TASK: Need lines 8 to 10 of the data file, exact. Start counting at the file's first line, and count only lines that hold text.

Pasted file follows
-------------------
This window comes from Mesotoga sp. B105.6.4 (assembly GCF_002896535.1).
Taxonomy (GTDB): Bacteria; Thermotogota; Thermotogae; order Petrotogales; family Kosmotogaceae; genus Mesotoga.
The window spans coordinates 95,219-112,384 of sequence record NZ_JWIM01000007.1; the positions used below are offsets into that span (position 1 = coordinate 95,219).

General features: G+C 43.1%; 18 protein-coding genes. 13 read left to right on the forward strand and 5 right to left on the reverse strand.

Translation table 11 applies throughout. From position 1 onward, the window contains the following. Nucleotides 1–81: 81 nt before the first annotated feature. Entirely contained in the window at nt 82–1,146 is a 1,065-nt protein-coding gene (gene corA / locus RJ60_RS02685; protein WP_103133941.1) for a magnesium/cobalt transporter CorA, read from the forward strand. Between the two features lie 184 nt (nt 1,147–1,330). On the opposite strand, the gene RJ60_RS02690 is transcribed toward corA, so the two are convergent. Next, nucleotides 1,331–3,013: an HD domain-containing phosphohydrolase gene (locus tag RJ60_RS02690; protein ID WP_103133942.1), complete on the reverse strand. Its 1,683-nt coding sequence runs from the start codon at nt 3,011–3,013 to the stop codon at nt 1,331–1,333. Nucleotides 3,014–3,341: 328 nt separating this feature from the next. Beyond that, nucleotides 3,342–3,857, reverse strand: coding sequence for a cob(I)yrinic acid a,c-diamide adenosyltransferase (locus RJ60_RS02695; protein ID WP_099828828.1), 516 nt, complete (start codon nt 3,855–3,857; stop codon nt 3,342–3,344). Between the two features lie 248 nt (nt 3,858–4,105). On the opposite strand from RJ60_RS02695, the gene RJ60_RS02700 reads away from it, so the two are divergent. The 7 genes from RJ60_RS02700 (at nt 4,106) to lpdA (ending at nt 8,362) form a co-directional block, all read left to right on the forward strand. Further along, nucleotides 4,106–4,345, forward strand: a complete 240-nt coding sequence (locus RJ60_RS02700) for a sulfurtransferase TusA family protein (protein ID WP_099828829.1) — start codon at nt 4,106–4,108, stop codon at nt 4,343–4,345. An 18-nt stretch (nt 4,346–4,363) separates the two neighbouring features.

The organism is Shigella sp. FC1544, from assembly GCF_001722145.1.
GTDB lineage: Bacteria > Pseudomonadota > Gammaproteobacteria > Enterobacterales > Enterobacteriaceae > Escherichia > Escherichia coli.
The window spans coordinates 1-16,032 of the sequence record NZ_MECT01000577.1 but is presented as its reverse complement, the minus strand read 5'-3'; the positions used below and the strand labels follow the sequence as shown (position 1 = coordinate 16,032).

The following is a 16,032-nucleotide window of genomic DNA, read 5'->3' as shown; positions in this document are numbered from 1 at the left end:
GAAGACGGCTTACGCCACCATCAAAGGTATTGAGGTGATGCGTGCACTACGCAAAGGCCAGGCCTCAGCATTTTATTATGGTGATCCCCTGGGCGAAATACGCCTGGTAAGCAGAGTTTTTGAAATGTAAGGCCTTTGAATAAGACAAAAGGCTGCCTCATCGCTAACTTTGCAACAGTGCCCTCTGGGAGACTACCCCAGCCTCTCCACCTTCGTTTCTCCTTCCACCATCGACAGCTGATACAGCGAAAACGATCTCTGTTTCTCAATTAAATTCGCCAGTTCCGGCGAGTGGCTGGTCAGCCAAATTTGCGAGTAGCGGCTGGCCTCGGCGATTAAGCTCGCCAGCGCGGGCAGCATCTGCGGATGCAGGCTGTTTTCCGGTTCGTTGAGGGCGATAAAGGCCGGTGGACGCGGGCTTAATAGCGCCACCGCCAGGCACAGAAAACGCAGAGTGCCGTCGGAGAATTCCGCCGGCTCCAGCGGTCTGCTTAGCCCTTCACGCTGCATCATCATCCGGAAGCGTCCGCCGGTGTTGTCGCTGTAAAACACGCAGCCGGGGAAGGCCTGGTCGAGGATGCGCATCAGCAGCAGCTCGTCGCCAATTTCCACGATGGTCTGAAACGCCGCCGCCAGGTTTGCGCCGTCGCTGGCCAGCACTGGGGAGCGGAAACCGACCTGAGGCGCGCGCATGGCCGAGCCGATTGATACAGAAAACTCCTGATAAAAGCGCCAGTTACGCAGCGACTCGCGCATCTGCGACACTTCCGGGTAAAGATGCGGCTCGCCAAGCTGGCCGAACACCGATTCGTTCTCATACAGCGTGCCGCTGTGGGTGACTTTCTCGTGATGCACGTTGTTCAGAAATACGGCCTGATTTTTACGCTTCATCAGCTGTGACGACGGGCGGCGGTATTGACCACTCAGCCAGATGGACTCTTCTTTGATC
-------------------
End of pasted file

The window spans coordinates 1-16,032 of the sequence record NZ_MECT01000577.1 but is presented as its reverse complement, the minus strand read 5'-3'; the positions used below and the strand labels follow the sequence as shown (position 1 = coordinate 16,032).

The following is a 16,032-nucleotide window of genomic DNA, read 5'->3' as shown; positions in this document are numbered from 1 at the left end:
GAAGACGGCTTACGCCACCATCAAAGGTATTGAGGTGATGCGTGCACTACGCAAAGGCCAGGCCTCAGCATTTTATTATGGTGATCCCCTGGGCGAAATACGCCTGGTAAGCAGAGTTTTTGAAATGTAAGGCCTTTGAATAAGACAAAAGGCTGCCTCATCGCTAACTTTGCAACAGTGCCCTCTGGGAGACTACCCCAGCCTCTCCACCTTCGTTTCTCCTTCCACCATCGACAGCTGATACAGCGAAAACGATCTCTGTTTCTCAATTAAATTCGCCAGTTCCGGCGAGTGGCTGGTCAGCCAAATTTGCGAGTAGCGGCTGGCCTCGGCGATTAAGCTCGCCAGCGCGGGCAGCATCTGCGGATGCAGGCTGTTTTCCGGTTCGTTGAGGGCGATAAAGGCCGGTGGACGCGGGCTTAATAGCGCCACCGCCAGGCACAGAAAACGCAGAGTGCCGTCGGAGAATTCCGCCGGCTCCAGCGGTCTGCTTAGCCCTTCACGCTGCATCATCATCCGGAAGCGTCCGCCGGTGTTGTCGCTGTAAAACACGCAGCCGGGGAAGGCCTGGTCGAGGATGCGCATCAGCAGCAGCTCGTCGCCAATTTCCACGATGGTCTGAAACGCCGCCGCCAGGTTTGCGCCGTCGCTGGCCAGCACTGGGGAGCGGAAACCGACCTGAGGCGCGCGCATGGCCGAGCCGATTGATACAGAAAACTCCTGATAAAAGCGCCAGTTACGCAGCGACTCGCGCATCTGCGACACTTCCGGGTAAAGATGCGGCTCGCCAAGCTGGCCGAACACCGATTCGTTCTCATACAGCGTGCCGCTGTGGGTGACTTTCTCGTGATGCACGTTGTTCAGAAATACGGCCTGATTTTTACGCTTCATCAGCTGTGACGACGGGCGGCGGTATTGACCACTCAGCCAGATGGACTCTTCTTTGATC